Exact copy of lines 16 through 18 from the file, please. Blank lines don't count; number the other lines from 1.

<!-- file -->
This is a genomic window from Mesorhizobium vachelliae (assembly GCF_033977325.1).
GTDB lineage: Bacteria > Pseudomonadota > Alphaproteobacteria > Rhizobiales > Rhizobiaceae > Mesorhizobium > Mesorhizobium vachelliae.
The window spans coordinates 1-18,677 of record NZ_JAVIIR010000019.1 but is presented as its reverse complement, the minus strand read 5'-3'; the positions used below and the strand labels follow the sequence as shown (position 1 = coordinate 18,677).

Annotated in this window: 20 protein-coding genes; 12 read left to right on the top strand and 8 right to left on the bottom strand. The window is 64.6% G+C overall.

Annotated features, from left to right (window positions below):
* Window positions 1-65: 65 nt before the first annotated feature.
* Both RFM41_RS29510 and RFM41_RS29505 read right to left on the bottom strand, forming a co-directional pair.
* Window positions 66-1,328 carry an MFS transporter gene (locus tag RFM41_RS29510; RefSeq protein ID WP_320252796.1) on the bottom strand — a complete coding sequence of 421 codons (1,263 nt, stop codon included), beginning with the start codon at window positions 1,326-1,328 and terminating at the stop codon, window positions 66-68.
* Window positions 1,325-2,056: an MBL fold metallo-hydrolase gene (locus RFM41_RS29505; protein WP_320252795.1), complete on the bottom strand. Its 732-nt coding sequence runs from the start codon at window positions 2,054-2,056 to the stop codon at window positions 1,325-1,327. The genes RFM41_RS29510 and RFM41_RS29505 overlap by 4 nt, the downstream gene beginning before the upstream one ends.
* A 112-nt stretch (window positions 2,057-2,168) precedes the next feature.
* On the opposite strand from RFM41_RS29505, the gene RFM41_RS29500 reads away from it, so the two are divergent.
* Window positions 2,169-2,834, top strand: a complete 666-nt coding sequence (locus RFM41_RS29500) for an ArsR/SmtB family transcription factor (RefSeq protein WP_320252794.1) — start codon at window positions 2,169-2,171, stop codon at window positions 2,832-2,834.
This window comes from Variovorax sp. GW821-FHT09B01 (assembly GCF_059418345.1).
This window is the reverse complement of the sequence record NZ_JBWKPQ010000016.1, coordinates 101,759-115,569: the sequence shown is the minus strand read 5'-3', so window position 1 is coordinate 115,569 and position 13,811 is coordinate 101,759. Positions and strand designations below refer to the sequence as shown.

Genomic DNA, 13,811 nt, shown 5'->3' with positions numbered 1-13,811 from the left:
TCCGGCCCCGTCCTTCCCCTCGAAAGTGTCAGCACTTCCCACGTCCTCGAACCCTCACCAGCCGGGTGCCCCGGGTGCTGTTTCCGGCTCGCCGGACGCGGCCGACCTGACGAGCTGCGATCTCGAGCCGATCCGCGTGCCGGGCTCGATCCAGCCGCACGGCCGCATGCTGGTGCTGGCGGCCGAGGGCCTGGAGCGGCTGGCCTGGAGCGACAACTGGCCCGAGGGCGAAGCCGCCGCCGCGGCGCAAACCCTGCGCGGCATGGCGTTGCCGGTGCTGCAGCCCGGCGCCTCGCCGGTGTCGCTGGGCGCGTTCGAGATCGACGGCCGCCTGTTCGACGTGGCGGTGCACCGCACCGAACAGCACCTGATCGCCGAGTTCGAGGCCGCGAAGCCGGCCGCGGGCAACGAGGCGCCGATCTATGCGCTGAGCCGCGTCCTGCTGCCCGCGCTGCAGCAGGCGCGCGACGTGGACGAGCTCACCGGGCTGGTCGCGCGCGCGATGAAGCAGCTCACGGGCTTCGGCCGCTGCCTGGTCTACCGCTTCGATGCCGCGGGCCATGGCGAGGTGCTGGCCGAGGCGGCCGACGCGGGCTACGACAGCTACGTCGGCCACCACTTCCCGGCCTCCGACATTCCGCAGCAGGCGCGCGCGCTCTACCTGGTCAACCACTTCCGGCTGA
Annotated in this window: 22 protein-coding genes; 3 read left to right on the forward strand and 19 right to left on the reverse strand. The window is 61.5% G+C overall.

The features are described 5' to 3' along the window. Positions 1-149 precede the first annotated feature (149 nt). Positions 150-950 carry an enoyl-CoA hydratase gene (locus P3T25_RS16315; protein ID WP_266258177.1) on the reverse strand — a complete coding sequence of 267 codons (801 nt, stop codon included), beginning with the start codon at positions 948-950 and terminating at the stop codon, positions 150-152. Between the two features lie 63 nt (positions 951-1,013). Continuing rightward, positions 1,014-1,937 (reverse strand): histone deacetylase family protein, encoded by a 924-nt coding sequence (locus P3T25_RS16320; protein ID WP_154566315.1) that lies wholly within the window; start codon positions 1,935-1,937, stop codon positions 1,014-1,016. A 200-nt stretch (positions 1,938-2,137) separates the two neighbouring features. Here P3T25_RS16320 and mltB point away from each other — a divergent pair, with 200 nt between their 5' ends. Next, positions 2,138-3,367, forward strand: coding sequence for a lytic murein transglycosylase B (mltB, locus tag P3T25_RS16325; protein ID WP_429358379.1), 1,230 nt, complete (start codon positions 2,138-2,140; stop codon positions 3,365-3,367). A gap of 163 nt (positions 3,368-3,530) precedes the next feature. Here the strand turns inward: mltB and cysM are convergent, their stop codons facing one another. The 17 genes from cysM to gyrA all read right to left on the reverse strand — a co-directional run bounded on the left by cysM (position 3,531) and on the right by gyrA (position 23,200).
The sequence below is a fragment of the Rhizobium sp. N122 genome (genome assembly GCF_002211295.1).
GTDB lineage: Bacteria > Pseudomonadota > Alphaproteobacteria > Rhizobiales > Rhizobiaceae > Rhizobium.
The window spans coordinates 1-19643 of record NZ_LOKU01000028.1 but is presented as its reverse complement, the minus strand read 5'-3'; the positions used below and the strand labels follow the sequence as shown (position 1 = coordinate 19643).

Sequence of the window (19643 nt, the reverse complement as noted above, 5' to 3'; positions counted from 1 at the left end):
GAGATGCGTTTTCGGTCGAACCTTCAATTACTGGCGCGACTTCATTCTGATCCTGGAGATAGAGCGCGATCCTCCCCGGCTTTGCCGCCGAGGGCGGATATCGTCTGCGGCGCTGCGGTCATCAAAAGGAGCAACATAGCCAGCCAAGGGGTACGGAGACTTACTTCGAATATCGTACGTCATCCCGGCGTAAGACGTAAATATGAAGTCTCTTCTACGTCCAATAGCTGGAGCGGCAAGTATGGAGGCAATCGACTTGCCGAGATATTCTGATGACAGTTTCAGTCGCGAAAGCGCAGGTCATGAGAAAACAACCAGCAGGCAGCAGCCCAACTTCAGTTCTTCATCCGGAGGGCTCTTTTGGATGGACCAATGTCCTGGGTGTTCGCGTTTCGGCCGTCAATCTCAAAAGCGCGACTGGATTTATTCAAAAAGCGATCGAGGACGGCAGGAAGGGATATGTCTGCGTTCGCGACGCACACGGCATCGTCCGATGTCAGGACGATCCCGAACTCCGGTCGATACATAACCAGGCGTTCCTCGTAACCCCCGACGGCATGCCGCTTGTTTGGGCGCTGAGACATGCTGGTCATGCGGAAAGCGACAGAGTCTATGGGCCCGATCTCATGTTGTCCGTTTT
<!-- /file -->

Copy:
TCCGGCCCCGTCCTTCCCCTCGAAAGTGTCAGCACTTCCCACGTCCTCGAACCCTCACCAGCCGGGTGCCCCGGGTGCTGTTTCCGGCTCGCCGGACGCGGCCGACCTGACGAGCTGCGATCTCGAGCCGATCCGCGTGCCGGGCTCGATCCAGCCGCACGGCCGCATGCTGGTGCTGGCGGCCGAGGGCCTGGAGCGGCTGGCCTGGAGCGACAACTGGCCCGAGGGCGAAGCCGCCGCCGCGGCGCAAACCCTGCGCGGCATGGCGTTGCCGGTGCTGCAGCCCGGCGCCTCGCCGGTGTCGCTGGGCGCGTTCGAGATCGACGGCCGCCTGTTCGACGTGGCGGTGCACCGCACCGAACAGCACCTGATCGCCGAGTTCGAGGCCGCGAAGCCGGCCGCGGGCAACGAGGCGCCGATCTATGCGCTGAGCCGCGTCCTGCTGCCCGCGCTGCAGCAGGCGCGCGACGTGGACGAGCTCACCGGGCTGGTCGCGCGCGCGATGAAGCAGCTCACGGGCTTCGGCCGCTGCCTGGTCTACCGCTTCGATGCCGCGGGCCATGGCGAGGTGCTGGCCGAGGCGGCCGACGCGGGCTACGACAGCTACGTCGGCCACCACTTCCCGGCCTCCGACATTCCGCAGCAGGCGCGCGCGCTCTACCTGGTCAACCACTTCCGGCTGA
Annotated in this window: 22 protein-coding genes; 3 read left to right on the forward strand and 19 right to left on the reverse strand. The window is 61.5% G+C overall.

The features are described 5' to 3' along the window. Positions 1-149 precede the first annotated feature (149 nt). Positions 150-950 carry an enoyl-CoA hydratase gene (locus P3T25_RS16315; protein ID WP_266258177.1) on the reverse strand — a complete coding sequence of 267 codons (801 nt, stop codon included), beginning with the start codon at positions 948-950 and terminating at the stop codon, positions 150-152. Between the two features lie 63 nt (positions 951-1,013). Continuing rightward, positions 1,014-1,937 (reverse strand): histone deacetylase family protein, encoded by a 924-nt coding sequence (locus P3T25_RS16320; protein ID WP_154566315.1) that lies wholly within the window; start codon positions 1,935-1,937, stop codon positions 1,014-1,016. A 200-nt stretch (positions 1,938-2,137) separates the two neighbouring features. Here P3T25_RS16320 and mltB point away from each other — a divergent pair, with 200 nt between their 5' ends. Next, positions 2,138-3,367, forward strand: coding sequence for a lytic murein transglycosylase B (mltB, locus tag P3T25_RS16325; protein ID WP_429358379.1), 1,230 nt, complete (start codon positions 2,138-2,140; stop codon positions 3,365-3,367). A gap of 163 nt (positions 3,368-3,530) precedes the next feature. Here the strand turns inward: mltB and cysM are convergent, their stop codons facing one another. The 17 genes from cysM to gyrA all read right to left on the reverse strand — a co-directional run bounded on the left by cysM (position 3,531) and on the right by gyrA (position 23,200).